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January 25, 2012
Letter to the Editor

Hospitalization for psychiatric disorders before and after onset of unprovoked seizures/epilepsy

February 7, 2012 issue
78 (6) 396-401

Abstract

Objective:

To study hospitalization for psychiatric disorders before and after onset of unprovoked epileptic seizures/epilepsy.

Method:

In this population-based case-control study, the cases were 1,885 persons from Stockholm with new onset of unprovoked seizures from September 1, 2000, through August 31, 2008, identified in the Stockholm Epilepsy Register. Controls, in total 15,080, were randomly selected from the register of the Stockholm County population. Odds ratios (ORs) were calculated to assess the risk of developing unprovoked epileptic seizures before and after hospitalization for a psychiatric diagnosis defined as a psychiatric hospital discharge diagnosis using International Classification of Disease codes from the Swedish Hospital Discharge Registry.

Results:

The age-adjusted OR (95% confidence interval) for unprovoked seizures was 2.5 (1.7–3.7) after a hospital discharge diagnosis for depression, 2.7 (1.4–5.3) for bipolar disorder, 2.3 (1.5–3.5) for psychosis, 2.7 (1.6–4.8) for anxiety disorders, and 2.6 (1.7–4.1) for suicide attempts. The risk of developing unprovoked epileptic seizures was highest less than 2 years before and up to 2 years after a first psychiatric diagnosis.

Conclusion:

The increased rate of psychiatric comorbidity predating and succeeding seizure onset indicates a bidirectional relationship and common underlying mechanisms for psychiatric disorders and epilepsy.

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Supplementary Material

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Letters to the Editor
17 February 2012
Looking at epilepsy through myopic eyes
Nitin K. Sethi, Assistant Professor of Neurology

Adelow et al. [1] correctly relate the chicken or the egg causality dilemma to their current study regarding seizure disorder and psychiatric condition. Epilepsy may mimic psychosis and vice versa, which may lead to misdiagnosis and incorrect treatment. I recently encountered a patient with a diagnosis of psychosis not otherwise specified. She lived in a shelter, was under the care of a psychiatrist, and was taking psychotropic medications. A typical psychotic episode was described as extremely agitated and bizarre behavior where the patient would suddenly get up and run into other inmates' rooms. An acute decompensation of her "psychosis" led to a visit to our emergency room. A typical event captured on video EEG showed ictal discharge originating in the left temporal lobe and spreading to the right. On camera, the patient exhibited her typical psychotic episode with sudden onset of agitated and restless behavior of biting the telephone cord, pulling the electrodes off her head, and running out of her room. To the authors' conclusions, I would like to add that both neurologists and psychiatrists are looking at epilepsy through myopic eyes.

1. Adelow C, Andersson T, Ahlbom A, Tomson T. Hospitalization for psychiatric disorders before and after onset of unprovoked seizures/epilepsy. Neurology 2012; 78:396-401.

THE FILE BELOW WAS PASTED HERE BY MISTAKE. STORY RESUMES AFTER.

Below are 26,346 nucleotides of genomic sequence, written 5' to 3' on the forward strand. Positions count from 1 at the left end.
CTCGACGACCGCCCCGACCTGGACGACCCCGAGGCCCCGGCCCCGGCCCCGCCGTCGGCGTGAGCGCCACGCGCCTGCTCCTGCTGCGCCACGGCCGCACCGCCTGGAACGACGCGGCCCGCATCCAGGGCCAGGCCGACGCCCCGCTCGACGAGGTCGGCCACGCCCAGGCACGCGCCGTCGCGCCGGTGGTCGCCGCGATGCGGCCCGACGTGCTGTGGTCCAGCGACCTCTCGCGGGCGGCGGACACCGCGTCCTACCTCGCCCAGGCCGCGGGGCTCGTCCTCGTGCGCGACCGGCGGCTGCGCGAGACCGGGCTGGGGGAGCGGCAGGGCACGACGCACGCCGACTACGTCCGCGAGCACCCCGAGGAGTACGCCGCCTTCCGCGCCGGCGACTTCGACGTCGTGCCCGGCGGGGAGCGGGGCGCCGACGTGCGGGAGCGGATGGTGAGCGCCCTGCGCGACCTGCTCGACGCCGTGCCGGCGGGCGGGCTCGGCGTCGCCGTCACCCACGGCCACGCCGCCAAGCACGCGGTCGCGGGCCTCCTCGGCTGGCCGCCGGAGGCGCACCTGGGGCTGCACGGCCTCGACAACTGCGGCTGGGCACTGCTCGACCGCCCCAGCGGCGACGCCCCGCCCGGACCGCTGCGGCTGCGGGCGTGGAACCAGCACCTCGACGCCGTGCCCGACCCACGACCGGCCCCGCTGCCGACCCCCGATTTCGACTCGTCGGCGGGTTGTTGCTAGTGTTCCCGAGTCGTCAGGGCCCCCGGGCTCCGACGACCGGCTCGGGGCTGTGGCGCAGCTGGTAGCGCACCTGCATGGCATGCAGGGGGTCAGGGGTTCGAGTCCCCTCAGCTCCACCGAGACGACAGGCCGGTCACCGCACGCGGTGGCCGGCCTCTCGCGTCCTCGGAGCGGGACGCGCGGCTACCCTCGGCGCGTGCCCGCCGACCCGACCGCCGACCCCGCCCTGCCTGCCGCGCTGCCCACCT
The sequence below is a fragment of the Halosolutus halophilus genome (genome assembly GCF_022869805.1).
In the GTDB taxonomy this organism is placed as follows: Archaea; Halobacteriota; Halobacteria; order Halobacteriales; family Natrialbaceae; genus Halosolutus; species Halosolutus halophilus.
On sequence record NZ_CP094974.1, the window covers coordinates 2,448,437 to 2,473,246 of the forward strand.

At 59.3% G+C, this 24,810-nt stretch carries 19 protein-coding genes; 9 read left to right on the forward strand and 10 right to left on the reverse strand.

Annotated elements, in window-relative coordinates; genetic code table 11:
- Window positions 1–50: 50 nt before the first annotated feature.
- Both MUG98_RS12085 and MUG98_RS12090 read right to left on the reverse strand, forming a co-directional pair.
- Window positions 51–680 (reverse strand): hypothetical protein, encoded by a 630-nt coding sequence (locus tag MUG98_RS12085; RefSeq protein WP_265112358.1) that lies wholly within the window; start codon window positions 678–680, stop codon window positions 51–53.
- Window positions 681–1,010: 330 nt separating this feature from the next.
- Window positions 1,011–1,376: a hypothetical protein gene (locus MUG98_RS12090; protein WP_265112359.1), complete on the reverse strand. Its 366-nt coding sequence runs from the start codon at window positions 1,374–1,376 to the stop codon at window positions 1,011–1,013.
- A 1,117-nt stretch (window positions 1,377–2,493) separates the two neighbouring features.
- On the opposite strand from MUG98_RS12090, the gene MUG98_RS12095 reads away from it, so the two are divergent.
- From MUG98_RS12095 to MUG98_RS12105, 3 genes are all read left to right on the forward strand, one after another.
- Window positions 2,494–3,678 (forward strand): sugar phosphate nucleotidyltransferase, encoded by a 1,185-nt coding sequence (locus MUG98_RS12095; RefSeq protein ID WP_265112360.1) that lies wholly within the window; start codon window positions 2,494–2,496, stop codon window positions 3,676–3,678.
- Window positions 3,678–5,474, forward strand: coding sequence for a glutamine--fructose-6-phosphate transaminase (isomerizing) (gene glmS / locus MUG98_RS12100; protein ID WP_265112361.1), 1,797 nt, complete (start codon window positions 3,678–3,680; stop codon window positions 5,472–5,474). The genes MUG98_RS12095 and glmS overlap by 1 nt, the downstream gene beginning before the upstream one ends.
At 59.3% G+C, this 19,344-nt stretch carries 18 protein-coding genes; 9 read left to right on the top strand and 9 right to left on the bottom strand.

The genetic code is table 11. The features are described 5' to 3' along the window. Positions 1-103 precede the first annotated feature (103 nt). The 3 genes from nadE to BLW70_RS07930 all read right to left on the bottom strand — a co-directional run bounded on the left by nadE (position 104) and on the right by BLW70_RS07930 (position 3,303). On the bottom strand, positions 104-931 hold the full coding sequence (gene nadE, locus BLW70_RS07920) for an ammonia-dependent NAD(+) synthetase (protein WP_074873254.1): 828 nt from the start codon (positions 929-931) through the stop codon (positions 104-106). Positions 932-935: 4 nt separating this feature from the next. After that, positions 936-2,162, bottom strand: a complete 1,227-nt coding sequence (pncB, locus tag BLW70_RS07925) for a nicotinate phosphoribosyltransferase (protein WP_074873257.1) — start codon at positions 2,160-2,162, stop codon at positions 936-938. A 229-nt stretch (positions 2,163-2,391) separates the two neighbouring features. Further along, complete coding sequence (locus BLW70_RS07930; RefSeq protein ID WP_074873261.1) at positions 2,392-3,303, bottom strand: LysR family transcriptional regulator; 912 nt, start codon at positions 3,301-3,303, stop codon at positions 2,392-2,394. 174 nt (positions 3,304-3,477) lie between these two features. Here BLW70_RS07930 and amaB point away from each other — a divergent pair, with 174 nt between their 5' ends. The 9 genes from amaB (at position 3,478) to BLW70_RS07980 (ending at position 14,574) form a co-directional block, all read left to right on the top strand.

For disclosures, contact the journal office at [email protected].

Information & Authors

Information

Published In

Neurology®
Volume 78Number 6February 7, 2012
Pages: 396-401
PubMed: 22282649

Publication History

Received: July 5, 2011
Accepted: September 29, 2011
Published online: January 25, 2012
Published in print: February 7, 2012

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Disclosure

Dr. Adelöw, T. Andersson, and Prof. Ahlbom report no disclosures. Prof. Tomson serves as an Associate Editor for Epilepsia and on the editorial boards of Epilepsy Research and Epileptic Disorders; has received funding for travel and speaker honoraria from UCB; and receives research support from Eisai Inc., GlaxoSmithKline, Johnson & Johnson/Janssen, Novartis, sanofi-aventis, Pfizer Inc, UCB, ALF (Stockholm County Council), and CURE.

Authors

Affiliations & Disclosures

Cecilia Adelöw, MD
From the Department of Clinical Neurosciences (C.A., T.T.) and Institute of Environmental Medicine (T.A., A.A.), Karolinska Institutet, Stockholm, Sweden.
Tomas Andersson, BS
From the Department of Clinical Neurosciences (C.A., T.T.) and Institute of Environmental Medicine (T.A., A.A.), Karolinska Institutet, Stockholm, Sweden.
Anders Ahlbom, Prof
From the Department of Clinical Neurosciences (C.A., T.T.) and Institute of Environmental Medicine (T.A., A.A.), Karolinska Institutet, Stockholm, Sweden.
Torbjörn Tomson, Prof
From the Department of Clinical Neurosciences (C.A., T.T.) and Institute of Environmental Medicine (T.A., A.A.), Karolinska Institutet, Stockholm, Sweden.

Notes

Correspondence & reprint requests to Dr. Adelöw: [email protected]
Study funding: Supported by the Stockholm County Council and AFA Försäkring.

Author Contributions

Dr. Adelöw: drafting/revising the manuscript, analysis or interpretation of data, acquisition of data. T. Andersson: drafting/revising the manuscript, study concept or design, analysis or interpretation of data, statistical analysis. Prof. Ahlbom: drafting/revising the manuscript, study concept or design. Prof. Tomson: drafting/revising the manuscript, study concept or design, analysis or interpretation of data, study supervision, obtaining funding.

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